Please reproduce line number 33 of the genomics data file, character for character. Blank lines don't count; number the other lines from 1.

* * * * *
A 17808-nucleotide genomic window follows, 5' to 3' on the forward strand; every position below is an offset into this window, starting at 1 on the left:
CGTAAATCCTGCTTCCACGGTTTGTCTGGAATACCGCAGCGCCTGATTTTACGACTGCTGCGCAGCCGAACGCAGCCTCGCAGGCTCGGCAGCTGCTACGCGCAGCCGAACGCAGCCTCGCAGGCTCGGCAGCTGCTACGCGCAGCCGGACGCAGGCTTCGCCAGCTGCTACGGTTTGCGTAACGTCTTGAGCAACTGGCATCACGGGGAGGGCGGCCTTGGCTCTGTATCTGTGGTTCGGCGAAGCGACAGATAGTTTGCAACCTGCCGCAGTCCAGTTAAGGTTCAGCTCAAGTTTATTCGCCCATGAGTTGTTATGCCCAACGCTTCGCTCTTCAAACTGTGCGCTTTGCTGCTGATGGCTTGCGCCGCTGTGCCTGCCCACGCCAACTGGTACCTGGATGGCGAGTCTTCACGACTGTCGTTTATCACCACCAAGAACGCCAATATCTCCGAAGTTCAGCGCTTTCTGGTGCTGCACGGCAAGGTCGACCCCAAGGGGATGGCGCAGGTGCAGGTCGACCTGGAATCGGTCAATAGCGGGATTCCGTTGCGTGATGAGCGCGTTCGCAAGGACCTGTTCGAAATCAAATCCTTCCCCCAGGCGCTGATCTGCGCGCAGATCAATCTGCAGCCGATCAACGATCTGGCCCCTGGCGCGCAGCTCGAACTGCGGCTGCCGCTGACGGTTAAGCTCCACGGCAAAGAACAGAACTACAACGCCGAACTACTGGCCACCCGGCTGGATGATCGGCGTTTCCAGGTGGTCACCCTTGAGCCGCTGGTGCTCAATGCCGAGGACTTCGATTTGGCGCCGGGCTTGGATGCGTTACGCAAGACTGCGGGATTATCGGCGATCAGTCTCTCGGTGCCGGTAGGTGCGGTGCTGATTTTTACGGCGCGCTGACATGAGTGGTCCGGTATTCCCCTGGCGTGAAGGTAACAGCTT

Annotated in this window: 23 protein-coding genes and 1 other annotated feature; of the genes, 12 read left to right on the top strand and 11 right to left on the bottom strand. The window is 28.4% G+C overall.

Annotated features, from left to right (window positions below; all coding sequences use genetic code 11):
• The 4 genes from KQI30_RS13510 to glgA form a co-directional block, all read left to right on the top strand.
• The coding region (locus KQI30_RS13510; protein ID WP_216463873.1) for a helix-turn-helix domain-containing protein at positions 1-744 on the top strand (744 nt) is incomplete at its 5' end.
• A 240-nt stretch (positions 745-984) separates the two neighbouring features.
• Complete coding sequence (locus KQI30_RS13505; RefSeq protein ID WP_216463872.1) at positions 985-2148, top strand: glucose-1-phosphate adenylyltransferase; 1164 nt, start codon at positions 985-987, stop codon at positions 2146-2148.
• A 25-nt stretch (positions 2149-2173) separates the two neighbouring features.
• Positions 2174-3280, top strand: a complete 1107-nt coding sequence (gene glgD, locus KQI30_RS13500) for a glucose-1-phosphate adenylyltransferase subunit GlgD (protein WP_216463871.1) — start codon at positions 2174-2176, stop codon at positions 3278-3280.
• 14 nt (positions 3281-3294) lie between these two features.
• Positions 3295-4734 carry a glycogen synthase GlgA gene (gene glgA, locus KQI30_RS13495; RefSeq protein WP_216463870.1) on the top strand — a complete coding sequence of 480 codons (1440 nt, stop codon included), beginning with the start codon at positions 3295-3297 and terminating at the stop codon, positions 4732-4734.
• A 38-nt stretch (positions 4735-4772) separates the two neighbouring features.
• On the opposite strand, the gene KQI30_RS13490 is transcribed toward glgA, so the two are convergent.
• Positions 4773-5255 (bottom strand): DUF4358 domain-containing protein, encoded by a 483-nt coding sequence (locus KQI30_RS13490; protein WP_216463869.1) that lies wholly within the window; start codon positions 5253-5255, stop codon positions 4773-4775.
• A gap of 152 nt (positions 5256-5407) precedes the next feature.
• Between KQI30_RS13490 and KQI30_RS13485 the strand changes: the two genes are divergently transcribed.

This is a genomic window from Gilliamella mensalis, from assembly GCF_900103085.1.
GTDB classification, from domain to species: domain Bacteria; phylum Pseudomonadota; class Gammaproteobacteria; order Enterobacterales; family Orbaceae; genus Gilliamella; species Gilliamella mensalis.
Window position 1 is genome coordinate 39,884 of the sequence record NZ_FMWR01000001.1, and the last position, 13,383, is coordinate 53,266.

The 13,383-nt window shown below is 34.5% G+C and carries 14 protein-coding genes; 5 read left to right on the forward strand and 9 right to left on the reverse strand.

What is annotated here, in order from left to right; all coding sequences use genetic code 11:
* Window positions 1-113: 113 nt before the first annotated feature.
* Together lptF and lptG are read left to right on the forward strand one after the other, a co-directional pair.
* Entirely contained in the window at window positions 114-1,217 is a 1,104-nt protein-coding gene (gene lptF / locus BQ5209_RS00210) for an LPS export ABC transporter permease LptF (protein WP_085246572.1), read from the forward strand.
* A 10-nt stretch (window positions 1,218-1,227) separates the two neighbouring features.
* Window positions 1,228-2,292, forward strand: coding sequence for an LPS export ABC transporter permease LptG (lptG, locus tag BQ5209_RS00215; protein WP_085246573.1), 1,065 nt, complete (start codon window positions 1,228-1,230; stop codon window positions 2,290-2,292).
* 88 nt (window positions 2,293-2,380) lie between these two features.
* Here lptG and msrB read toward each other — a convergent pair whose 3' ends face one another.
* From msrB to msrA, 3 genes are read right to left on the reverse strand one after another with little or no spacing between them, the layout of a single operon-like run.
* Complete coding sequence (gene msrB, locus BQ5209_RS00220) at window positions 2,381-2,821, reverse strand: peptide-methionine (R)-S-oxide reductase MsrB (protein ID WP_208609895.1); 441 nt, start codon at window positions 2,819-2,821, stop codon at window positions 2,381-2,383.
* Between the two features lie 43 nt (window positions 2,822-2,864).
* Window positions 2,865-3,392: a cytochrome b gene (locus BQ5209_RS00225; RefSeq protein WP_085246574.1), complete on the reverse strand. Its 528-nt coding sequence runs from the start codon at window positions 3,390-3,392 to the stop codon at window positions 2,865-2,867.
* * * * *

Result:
* Window positions 2,865-3,392: a cytochrome b gene (locus BQ5209_RS00225; RefSeq protein WP_085246574.1), complete on the reverse strand. Its 528-nt coding sequence runs from the start codon at window positions 3,390-3,392 to the stop codon at window positions 2,865-2,867.